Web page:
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Sports ranking systems are typically based on a team’s wins, losses and strength of schedule. While this system produces seemingly fair results—outside the world of college football—there is a fourth criterion not often taken into account that can change a team’s standing.

The strength of victories (SOV) ranking system, which looks at the quality of wins versus the quantity of wins, was the focus of a project students tackled in an Operations Research class taught by Gary Gordon, professor of mathematics.

“The main idea is that you can get a more accurate ranking scheme using some linear algebra than by simply looking at the win-loss records of the teams,” Gordon explains.

The students were asked to apply the SOV ranking system to the 2003-04 Patriot League men’s basketball season. The league has eight teams, all of which play each other twice during the regular season.

Mathematics-economics majors Clint Losch’06 (Drexel Hill, Pa.) and Tom Palmer’06 (Mahwah, N.J.) were surprised at some of the changes that occurred once they applied the SOV method. They included Lafayette’s ranking second with the SOV system versus third place in Patriot League standings, and Colgate moving from sixth to fifth.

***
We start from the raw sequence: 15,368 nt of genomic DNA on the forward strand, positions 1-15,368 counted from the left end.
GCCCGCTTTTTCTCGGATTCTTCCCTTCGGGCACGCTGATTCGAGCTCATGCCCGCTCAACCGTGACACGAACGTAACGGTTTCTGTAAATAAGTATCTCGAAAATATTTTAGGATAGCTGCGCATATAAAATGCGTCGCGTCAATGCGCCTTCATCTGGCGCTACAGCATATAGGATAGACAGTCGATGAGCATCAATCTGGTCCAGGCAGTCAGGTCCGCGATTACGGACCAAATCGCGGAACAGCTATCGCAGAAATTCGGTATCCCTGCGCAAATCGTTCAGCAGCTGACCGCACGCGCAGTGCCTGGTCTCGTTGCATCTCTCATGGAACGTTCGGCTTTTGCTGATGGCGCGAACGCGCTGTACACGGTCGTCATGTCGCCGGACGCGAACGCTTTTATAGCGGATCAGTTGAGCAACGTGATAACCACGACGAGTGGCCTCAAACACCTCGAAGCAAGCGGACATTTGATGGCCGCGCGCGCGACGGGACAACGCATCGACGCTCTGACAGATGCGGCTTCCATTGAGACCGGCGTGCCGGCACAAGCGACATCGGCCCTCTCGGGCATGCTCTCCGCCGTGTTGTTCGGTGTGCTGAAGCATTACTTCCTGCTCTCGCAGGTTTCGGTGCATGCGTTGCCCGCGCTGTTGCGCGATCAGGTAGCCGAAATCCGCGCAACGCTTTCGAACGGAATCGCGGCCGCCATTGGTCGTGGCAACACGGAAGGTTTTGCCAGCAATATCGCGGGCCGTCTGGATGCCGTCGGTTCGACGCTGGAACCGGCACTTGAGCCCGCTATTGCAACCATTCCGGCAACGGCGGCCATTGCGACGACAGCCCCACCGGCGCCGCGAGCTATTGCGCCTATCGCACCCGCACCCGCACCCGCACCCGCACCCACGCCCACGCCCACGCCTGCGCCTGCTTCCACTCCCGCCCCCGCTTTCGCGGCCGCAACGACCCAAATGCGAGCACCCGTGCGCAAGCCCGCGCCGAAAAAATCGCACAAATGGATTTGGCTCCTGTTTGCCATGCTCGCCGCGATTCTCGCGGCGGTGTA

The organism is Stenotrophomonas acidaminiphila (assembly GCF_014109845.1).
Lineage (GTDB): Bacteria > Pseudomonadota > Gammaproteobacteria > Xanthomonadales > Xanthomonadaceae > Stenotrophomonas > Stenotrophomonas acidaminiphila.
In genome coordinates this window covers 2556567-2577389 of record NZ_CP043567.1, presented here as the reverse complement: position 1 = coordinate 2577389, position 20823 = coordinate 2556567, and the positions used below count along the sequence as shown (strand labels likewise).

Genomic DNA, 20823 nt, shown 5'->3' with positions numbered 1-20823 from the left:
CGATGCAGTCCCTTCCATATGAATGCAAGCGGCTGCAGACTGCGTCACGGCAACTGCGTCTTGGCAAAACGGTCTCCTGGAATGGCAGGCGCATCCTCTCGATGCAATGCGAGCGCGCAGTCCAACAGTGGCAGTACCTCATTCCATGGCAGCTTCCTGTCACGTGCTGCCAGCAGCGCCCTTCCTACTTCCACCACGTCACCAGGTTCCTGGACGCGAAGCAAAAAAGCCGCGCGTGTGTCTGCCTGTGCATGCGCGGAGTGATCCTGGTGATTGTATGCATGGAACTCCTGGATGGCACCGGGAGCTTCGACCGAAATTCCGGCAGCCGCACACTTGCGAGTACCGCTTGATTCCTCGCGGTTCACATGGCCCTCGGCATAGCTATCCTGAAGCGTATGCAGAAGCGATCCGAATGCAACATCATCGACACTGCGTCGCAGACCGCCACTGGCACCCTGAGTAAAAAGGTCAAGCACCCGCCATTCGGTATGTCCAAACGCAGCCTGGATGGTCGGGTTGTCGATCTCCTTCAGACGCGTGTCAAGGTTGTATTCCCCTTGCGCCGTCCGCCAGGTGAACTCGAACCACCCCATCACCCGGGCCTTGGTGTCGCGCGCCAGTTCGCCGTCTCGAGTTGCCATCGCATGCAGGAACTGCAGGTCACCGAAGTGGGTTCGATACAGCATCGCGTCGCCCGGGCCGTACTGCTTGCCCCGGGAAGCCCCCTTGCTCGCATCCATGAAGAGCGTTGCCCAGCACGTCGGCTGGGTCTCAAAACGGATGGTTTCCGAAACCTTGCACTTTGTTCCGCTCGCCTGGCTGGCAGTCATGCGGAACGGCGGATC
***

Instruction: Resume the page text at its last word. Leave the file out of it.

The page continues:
“We didn’t expect dramatic differences, but we figured just those two differences were valuable, even though it was just one position,” explains Losch.

He and Palmer can relate personally to the importance of a fair and accurate ranking system. In addition to being a member of the Investment Club, Losch plays shortstop on the baseball team and Palmer is a member of the golf team.

Categorized in: Academic News